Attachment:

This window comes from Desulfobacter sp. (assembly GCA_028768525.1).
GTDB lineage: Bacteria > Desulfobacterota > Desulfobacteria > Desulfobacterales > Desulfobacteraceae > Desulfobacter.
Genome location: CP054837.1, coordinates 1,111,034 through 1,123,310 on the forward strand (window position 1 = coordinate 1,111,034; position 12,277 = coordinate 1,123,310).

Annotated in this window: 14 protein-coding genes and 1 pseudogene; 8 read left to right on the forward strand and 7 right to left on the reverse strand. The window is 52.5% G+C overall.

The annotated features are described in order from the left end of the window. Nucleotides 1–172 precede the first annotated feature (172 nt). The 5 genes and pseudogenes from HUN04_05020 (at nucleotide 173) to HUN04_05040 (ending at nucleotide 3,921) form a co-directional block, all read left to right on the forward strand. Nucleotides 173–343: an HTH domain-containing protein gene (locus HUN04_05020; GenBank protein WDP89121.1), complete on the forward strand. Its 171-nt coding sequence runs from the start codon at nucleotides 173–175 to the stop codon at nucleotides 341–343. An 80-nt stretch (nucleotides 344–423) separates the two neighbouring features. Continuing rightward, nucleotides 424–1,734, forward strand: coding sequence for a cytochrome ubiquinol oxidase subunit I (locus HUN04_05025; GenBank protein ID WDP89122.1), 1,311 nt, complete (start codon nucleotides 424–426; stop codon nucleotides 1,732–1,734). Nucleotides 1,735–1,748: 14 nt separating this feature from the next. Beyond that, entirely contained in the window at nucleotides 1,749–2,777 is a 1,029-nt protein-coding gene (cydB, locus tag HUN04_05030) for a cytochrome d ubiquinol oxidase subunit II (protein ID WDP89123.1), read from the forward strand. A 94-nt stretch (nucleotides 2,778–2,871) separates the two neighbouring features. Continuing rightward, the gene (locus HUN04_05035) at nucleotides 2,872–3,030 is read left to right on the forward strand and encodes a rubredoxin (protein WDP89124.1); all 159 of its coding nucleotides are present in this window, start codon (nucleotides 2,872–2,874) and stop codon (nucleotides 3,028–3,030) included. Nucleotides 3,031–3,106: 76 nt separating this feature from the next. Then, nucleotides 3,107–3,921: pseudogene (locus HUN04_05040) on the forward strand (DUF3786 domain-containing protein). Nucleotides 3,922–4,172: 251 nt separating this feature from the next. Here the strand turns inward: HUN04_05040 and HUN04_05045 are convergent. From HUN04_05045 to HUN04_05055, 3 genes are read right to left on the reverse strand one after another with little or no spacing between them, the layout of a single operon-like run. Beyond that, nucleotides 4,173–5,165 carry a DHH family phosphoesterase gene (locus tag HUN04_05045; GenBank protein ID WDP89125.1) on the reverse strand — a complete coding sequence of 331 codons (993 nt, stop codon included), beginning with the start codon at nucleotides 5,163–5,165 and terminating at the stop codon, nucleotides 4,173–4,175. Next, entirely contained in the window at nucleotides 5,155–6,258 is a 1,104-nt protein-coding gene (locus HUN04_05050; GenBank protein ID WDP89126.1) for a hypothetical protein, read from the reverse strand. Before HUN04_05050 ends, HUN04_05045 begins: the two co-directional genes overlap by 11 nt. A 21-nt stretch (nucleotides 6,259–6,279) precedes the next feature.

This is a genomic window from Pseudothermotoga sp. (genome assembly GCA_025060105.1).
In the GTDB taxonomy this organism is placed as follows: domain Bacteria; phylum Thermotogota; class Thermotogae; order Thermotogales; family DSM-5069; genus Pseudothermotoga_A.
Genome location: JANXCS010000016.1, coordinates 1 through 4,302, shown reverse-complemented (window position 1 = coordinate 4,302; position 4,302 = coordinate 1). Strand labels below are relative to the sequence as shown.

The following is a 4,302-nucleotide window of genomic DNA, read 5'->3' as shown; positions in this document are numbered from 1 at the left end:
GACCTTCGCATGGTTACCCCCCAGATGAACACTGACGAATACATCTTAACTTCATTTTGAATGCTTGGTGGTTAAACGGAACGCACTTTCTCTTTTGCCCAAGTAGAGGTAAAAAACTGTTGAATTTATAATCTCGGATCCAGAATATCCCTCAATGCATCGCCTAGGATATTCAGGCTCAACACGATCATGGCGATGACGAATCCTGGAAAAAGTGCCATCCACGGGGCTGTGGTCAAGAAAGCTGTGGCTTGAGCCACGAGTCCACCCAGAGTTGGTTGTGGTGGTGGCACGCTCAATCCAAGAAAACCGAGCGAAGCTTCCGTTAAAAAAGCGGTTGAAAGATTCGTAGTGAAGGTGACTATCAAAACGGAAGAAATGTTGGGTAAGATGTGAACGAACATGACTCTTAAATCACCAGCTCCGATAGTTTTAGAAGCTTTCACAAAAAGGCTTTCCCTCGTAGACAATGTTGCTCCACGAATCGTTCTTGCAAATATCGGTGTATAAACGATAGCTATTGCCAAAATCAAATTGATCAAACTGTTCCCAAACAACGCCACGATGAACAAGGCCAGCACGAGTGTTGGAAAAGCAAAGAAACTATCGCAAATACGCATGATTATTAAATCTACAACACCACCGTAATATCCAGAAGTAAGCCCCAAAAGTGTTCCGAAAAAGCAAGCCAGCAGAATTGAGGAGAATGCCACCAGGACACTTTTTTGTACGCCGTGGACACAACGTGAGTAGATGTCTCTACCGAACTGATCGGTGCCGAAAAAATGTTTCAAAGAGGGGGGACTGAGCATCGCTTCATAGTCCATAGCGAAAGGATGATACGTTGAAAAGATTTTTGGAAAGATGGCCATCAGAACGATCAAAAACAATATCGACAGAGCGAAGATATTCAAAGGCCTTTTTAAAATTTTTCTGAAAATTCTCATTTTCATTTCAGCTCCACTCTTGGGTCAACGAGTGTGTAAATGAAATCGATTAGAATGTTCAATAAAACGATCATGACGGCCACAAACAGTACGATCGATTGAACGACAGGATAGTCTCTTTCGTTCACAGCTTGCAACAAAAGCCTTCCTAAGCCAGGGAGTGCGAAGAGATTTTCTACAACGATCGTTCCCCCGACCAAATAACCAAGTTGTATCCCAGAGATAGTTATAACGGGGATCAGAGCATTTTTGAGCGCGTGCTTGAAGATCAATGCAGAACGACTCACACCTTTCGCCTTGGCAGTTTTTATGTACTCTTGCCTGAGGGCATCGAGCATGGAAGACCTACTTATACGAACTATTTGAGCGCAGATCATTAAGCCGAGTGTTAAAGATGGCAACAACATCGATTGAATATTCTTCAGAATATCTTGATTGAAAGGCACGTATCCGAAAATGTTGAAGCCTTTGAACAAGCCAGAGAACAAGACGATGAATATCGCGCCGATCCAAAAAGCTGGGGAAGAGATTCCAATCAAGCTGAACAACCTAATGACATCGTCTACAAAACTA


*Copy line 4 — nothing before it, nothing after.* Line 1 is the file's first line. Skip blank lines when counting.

Annotated in this window: 14 protein-coding genes and 1 pseudogene; 8 read left to right on the forward strand and 7 right to left on the reverse strand. The window is 52.5% G+C overall.